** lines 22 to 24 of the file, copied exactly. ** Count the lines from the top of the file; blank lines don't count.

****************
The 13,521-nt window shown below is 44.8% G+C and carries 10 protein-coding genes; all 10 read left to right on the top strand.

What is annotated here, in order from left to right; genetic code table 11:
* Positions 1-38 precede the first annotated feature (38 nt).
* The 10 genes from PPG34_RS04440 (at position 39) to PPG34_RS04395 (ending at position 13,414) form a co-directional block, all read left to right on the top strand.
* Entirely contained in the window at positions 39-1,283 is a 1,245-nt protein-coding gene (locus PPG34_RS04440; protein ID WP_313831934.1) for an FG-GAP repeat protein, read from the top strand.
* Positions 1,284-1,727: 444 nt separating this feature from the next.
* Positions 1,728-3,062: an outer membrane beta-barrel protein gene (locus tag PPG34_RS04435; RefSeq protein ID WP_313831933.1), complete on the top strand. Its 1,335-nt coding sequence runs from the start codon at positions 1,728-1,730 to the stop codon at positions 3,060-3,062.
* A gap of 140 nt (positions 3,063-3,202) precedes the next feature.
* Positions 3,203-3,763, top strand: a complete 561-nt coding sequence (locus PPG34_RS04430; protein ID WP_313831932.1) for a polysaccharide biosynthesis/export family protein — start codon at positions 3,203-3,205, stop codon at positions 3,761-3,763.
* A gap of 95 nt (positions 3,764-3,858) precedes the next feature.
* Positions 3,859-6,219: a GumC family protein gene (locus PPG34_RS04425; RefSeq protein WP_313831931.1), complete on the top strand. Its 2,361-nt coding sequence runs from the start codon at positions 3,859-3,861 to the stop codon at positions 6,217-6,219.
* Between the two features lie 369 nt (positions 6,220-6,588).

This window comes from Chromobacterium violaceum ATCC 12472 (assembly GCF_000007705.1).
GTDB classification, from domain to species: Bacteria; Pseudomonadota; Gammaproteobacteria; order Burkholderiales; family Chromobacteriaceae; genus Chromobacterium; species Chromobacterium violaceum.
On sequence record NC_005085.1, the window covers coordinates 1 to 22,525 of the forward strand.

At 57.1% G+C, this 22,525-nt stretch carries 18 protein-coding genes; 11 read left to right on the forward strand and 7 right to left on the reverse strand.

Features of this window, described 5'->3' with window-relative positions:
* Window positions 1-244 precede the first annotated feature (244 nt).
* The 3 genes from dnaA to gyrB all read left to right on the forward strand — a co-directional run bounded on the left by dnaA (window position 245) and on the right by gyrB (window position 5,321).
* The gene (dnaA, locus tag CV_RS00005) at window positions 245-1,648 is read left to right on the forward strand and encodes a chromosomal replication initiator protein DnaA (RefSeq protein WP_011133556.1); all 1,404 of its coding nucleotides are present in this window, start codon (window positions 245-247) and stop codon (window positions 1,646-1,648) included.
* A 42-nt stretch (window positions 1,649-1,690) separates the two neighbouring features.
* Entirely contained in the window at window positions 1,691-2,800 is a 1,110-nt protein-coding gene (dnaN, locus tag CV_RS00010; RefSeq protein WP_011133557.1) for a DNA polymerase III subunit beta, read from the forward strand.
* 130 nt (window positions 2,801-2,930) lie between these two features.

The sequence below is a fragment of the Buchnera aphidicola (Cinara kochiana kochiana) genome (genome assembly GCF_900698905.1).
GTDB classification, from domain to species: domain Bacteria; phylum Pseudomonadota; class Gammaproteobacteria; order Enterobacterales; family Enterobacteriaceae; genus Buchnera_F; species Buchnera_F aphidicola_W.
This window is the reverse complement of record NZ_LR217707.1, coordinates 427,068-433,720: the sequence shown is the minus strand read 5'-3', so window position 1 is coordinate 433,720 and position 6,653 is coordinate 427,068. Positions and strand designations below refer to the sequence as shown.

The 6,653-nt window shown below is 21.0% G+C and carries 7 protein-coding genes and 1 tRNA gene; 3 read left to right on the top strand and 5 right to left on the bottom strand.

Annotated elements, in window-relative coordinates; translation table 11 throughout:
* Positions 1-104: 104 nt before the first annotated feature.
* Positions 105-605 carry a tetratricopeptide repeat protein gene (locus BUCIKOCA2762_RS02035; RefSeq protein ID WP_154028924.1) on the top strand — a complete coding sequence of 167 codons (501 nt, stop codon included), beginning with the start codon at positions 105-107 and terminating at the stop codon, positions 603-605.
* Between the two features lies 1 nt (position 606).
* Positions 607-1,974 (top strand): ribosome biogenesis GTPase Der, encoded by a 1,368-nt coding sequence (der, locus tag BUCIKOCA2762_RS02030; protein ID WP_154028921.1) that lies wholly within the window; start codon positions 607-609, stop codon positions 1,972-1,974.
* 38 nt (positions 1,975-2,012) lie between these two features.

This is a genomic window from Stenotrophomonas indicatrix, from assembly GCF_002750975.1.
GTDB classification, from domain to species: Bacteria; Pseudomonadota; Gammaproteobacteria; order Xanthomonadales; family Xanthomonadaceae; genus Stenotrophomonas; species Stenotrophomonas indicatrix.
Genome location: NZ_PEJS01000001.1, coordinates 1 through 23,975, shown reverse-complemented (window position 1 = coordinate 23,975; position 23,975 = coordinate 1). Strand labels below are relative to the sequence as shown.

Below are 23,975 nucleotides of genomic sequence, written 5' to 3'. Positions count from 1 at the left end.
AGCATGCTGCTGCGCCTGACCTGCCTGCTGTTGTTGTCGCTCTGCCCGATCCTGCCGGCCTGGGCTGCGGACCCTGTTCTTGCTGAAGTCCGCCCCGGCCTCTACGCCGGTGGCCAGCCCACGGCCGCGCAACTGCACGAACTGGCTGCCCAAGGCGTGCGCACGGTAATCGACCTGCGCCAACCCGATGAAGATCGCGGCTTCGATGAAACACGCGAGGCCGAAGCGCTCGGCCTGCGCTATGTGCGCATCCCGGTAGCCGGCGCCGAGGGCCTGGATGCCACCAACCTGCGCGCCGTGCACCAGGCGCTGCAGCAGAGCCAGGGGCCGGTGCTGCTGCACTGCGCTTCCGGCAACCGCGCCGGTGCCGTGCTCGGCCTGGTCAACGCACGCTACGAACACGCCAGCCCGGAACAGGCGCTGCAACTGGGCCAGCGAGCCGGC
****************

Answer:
* Entirely contained in the window at window positions 1,691-2,800 is a 1,110-nt protein-coding gene (dnaN, locus tag CV_RS00010; RefSeq protein WP_011133557.1) for a DNA polymerase III subunit beta, read from the forward strand.
* 130 nt (window positions 2,801-2,930) lie between these two features.

The sequence below is a fragment of the Buchnera aphidicola (Cinara kochiana kochiana) genome (genome assembly GCF_900698905.1).